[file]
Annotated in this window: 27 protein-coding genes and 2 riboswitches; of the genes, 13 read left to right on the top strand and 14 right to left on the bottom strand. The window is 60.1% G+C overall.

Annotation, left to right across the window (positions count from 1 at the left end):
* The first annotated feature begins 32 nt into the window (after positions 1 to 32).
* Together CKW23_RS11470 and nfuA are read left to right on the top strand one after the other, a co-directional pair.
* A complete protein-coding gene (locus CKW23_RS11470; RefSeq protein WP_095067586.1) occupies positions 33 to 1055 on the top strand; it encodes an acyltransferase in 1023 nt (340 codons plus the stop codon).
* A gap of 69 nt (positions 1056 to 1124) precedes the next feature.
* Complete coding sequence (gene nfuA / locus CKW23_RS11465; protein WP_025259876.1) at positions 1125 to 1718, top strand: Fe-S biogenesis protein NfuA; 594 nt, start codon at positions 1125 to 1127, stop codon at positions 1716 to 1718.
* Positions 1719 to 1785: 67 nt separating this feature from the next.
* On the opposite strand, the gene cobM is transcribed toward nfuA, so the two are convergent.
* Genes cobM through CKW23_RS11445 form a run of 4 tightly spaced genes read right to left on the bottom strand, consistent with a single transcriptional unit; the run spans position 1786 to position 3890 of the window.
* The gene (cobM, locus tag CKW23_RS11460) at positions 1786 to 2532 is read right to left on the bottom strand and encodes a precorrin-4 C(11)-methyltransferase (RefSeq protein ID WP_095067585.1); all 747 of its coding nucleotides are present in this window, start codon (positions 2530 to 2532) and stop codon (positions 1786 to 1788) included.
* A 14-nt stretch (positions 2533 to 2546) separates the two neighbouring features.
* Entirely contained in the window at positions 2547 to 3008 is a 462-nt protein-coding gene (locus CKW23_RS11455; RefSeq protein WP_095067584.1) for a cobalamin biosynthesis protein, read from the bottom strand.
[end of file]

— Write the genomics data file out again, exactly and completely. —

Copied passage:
Annotated in this window: 27 protein-coding genes and 2 riboswitches; of the genes, 13 read left to right on the top strand and 14 right to left on the bottom strand. The window is 60.1% G+C overall.

Annotation, left to right across the window (positions count from 1 at the left end):
* The first annotated feature begins 32 nt into the window (after positions 1 to 32).
* Together CKW23_RS11470 and nfuA are read left to right on the top strand one after the other, a co-directional pair.
* A complete protein-coding gene (locus CKW23_RS11470; RefSeq protein WP_095067586.1) occupies positions 33 to 1055 on the top strand; it encodes an acyltransferase in 1023 nt (340 codons plus the stop codon).
* A gap of 69 nt (positions 1056 to 1124) precedes the next feature.
* Complete coding sequence (gene nfuA / locus CKW23_RS11465; protein WP_025259876.1) at positions 1125 to 1718, top strand: Fe-S biogenesis protein NfuA; 594 nt, start codon at positions 1125 to 1127, stop codon at positions 1716 to 1718.
* Positions 1719 to 1785: 67 nt separating this feature from the next.
* On the opposite strand, the gene cobM is transcribed toward nfuA, so the two are convergent.
* Genes cobM through CKW23_RS11445 form a run of 4 tightly spaced genes read right to left on the bottom strand, consistent with a single transcriptional unit; the run spans position 1786 to position 3890 of the window.
* The gene (cobM, locus tag CKW23_RS11460) at positions 1786 to 2532 is read right to left on the bottom strand and encodes a precorrin-4 C(11)-methyltransferase (RefSeq protein ID WP_095067585.1); all 747 of its coding nucleotides are present in this window, start codon (positions 2530 to 2532) and stop codon (positions 1786 to 1788) included.
* A 14-nt stretch (positions 2533 to 2546) separates the two neighbouring features.
* Entirely contained in the window at positions 2547 to 3008 is a 462-nt protein-coding gene (locus CKW23_RS11455; RefSeq protein WP_095067584.1) for a cobalamin biosynthesis protein, read from the bottom strand.